As Donald Trump left India after a largely unsuccessful visit last week, Senator Bernie Sanders, the front-runner for the Democratic nomination, expressed himself on the subject with his accustomed vehemence. “Instead of selling $3 billion in weapons to enrich Raytheon, Boeing and Lockheed, the United States should be partnering with India to fight climate change,” he tweeted. Sanders added: “We can work together to cut air pollution, create good renewable energy jobs, and save our planet.”
Two parts of this tweet deserve attention. We can dispose of the first quickly: By the standards of international defense deals, $3 billion is not a lot, and the U.S. defense industry continues to view India as a missed opportunity. Sanders is turning a fairly low-key sale into something that looks like an unusual, and personal, achievement for Trump.
The second and more worrying point is about “partnering with India to fight climate change.” This is a wonderfully warm and fuzzy sentiment. Yet there’s nothing in Sanders’s platform to back it up — in fact, quite the reverse.
Sanders’s climate change plan is the most financially ambitious of any of the Democratic candidates. It devotes $16.3 trillion to reshaping the American economy through what the party’s left has come to call a “green New Deal.” That money would be spent on new and renewable energy ($2.5 trillion); energy efficiency subsidies for households and small businesses ($2 trillion); and so on. And, certainly, a reduction in U.S. emissions is vital if we are to keep global temperature rises under control.
But the fact is that, if countries like India proceed on a carbon-intensive development path, those efforts would be moot. Any “partnership” with India to address climate change would have to ensure that Indian governments and companies have the finance and technology to build out infrastructure and industries that don’t triple or quadruple their carbon emissions per capita. (Currently, they don’t have access to either the money or the tech.)
Does Sanders really want to address that problem? The numbers are stark: Out of the $16.3 trillion he promises for climate change, a mere $200 billion is to go to the Green Climate Fund for developing countries. That’s a tiny fraction (1.2%) of the $90 trillion that the world is expected to invest in infrastructure over the next decade—money that won’t go toward low-carbon, energy-efficient projects without significant steering and incentives. Sanders’s shortchanging of that effort is a reminder that real “partnerships” with countries like India are the last thing on his mind.
India and much of Africa will only be set on a low-carbon development path if they have the resources to do so. And the West, and specifically Westerners’ savings, is the only hope for those resources. Clearly, rich-country governments will balk at scooping up these savings and sending them abroad; so we have to incentivize the private sector to do so instead. This could work, especially as the returns on green infrastructure in the emerging world can be quite attractive if properly packaged.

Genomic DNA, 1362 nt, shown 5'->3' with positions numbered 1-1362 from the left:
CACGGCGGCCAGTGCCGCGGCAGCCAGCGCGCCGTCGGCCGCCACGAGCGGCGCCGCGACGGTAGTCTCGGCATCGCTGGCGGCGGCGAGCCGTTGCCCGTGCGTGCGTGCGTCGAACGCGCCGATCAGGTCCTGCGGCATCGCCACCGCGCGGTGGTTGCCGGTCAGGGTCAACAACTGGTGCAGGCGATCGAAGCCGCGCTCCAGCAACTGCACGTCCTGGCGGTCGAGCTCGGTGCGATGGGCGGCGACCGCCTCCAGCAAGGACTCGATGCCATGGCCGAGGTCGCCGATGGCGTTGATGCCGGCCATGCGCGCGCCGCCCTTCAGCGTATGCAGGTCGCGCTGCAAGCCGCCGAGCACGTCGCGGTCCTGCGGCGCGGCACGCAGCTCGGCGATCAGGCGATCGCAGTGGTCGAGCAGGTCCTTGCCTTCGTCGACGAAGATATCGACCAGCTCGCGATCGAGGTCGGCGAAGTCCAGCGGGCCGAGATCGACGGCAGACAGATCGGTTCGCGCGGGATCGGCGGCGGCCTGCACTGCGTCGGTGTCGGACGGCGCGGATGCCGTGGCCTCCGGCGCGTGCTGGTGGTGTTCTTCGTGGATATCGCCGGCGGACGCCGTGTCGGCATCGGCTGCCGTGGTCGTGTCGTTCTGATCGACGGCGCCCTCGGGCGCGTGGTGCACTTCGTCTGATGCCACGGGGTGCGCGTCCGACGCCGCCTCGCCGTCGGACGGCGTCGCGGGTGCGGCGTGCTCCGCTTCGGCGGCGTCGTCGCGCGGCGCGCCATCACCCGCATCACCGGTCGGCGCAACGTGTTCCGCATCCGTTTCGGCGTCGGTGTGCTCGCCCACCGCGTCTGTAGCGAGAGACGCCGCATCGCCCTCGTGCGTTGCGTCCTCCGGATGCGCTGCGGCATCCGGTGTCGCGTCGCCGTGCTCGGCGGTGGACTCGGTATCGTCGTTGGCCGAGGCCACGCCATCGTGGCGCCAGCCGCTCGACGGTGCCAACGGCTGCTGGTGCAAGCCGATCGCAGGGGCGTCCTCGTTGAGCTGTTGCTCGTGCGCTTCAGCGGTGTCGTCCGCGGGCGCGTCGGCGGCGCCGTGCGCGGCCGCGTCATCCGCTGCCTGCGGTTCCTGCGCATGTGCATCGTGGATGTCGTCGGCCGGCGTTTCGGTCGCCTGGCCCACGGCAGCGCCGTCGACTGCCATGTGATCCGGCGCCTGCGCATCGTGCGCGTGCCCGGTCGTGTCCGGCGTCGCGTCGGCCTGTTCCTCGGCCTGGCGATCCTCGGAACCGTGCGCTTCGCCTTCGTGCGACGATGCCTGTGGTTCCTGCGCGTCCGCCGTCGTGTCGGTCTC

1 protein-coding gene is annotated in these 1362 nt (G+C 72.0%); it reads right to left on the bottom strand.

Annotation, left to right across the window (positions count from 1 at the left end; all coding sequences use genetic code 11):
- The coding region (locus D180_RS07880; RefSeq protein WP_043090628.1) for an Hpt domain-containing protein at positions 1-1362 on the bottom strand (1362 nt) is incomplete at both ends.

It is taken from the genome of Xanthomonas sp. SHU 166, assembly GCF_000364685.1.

Yet Sanders and other proponents of “Green New Deals” want to do the opposite. They want to put those savings to work at home, creating domestic jobs rather than solving the global problem of climate change. To do this they will restrict financial flows if necessary — and, in Sanders’ case, vastly expand the amount of U.S. income and investment controlled by the government. Their concern isn’t really the environment — it is, of course, domestic inequality. The climate crisis is merely a handy excuse for reshaping the economy. Which would be fine, if not for the fact that it’s also, well, a crisis. Greta Thunberg warned about exactly this in her speech to U.S. lawmakers last year: “Of course a sustainable transformed world will include lots of new benefits. But you have to understand. This is not primarily an opportunity to create new green jobs, new businesses or green economic growth. This is above all an emergency, and not just any emergency. This is the biggest crisis humanity has ever faced.”
Forcing U.S. savings and profits to stay home instead of putting them to work in the developing world is bad for the environment — and pretty immoral as well if you actually care about inequality, since the U.S. is one of the richest places on earth, the global equivalent of the “one percent.” Donald Trump has been a disaster for the fight against global warming. But Bernie Sanders cannot credibly claim to be a climate warrior, either. When it comes to the environment, as with trade and development, he would mostly leave the rest of the world to struggle alone. So please, just spare us the sanctimonious tweets about weapons and “partnership.”